Fisherman Diplomacy?

6 01 2012

International Relations have seen ping-pong diplomacy, chess diplomacy, sports diplomacy, and musical and cultural diplomacy.  Now, we have the potential for “fisherman diplomacy.”

Thirteen Iranian fishermen were profoundly grateful to the US Navy today.  That’s not something we see often.  Somali pirates had taken over the Iranian vessel and held the crew hostage for weeks.  This happened in the thick of tensions in the Persian Gulf region, with Iran holding naval exercises and threatening to close the Strait of Hormuz; and demanding that the Stennis aircraft carrier leave the region.  Ironically, the very same aircraft carrier group’s forces rescued the Iranian fishermen in response to a distress call.

This development is a golden opportunity for Iran and the US to talk to each other, and in the process calm the tensions that have been building up for the last few weeks.  Interestingly, during all the saber rattling, Iran has hinted at willingness to hold talks about the nuclear program.  The January 7th edition of the Tehran Times reports that Iranian Foreign Minister Ali Akbar Salehi “said at a joint press conference with (Turkish Foreign Minister) Ahmet Davutoglu in Tehran on Thursday that the Islamic Republic is also ready to resume talks with the 5+1 group (the UN Security Council members + Germany) at a time and place agreed by both sides.”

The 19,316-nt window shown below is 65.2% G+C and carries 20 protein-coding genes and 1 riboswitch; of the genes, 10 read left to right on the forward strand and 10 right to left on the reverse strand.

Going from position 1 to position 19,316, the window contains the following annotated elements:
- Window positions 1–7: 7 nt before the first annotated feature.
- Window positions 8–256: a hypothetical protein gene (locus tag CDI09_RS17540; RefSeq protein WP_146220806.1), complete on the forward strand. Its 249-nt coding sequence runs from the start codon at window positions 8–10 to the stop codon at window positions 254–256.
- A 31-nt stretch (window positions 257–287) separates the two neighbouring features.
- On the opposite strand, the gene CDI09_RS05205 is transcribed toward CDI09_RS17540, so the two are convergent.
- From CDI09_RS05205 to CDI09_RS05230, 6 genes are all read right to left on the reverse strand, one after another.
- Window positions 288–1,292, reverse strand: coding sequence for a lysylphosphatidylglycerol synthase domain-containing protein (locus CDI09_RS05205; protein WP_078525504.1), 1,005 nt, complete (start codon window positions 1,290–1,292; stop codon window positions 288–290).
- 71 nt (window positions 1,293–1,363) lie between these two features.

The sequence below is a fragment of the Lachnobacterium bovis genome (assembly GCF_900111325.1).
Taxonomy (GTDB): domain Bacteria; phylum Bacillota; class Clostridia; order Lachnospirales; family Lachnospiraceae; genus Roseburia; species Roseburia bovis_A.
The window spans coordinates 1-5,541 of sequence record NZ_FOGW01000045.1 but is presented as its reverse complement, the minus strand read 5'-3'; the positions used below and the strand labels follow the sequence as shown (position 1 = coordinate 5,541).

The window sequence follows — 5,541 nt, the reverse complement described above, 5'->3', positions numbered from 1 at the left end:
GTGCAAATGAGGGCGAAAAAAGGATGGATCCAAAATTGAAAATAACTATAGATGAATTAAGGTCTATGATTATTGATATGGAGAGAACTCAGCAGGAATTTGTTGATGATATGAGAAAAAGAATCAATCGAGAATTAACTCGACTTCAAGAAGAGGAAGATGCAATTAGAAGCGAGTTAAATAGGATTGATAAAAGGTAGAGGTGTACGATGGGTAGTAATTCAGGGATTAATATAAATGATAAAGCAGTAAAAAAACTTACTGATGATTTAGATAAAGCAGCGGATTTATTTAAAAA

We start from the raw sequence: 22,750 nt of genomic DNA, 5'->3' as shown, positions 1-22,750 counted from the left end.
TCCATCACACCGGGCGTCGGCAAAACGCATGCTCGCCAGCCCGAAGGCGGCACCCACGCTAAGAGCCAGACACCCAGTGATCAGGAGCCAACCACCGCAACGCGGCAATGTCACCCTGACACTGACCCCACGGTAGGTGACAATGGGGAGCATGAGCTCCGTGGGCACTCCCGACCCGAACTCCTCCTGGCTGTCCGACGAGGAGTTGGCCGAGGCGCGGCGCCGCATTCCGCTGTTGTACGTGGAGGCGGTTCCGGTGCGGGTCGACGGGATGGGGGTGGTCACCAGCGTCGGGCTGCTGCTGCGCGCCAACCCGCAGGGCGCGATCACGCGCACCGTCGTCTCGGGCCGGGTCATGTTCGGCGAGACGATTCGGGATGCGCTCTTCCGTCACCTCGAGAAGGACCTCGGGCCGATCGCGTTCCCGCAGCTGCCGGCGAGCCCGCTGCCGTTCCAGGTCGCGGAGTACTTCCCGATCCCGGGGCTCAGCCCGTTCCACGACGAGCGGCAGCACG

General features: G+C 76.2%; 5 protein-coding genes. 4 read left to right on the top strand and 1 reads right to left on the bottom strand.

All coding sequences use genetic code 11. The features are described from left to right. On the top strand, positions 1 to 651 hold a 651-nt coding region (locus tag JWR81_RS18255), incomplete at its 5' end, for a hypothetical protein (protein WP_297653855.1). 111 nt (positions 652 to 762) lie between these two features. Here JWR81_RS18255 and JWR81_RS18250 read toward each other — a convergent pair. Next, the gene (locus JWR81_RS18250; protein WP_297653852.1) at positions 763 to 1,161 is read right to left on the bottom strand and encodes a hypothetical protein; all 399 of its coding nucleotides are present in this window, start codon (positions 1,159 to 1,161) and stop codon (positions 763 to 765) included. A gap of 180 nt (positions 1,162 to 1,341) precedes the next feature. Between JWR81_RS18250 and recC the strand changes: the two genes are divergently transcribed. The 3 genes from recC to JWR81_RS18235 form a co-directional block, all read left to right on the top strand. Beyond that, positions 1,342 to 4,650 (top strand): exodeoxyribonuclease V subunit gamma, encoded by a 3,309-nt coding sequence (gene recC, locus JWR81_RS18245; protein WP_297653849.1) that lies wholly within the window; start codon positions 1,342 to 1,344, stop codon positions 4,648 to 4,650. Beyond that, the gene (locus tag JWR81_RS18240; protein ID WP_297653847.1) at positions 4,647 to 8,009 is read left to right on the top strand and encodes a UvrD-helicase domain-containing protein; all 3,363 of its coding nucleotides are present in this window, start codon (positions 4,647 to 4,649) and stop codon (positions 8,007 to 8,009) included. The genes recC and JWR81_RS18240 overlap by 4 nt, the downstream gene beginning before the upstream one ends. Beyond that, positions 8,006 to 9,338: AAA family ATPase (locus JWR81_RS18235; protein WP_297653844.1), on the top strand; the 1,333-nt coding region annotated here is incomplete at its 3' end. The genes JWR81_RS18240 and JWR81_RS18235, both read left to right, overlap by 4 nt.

However, I could not see any mention of the fishermen’s rescue on the Tehran Times website.  This is not the time to allow egos and pride get in the way of diplomacy and preventing future conflicts.  Rescuing innocent hostages from pirates should be seen as a gesture of good faith.  I recommend that all sides go fishing together, but not in pirate-infested waters.

NOTE:  Everything I write in this blog constitutes my personal opinions and views.

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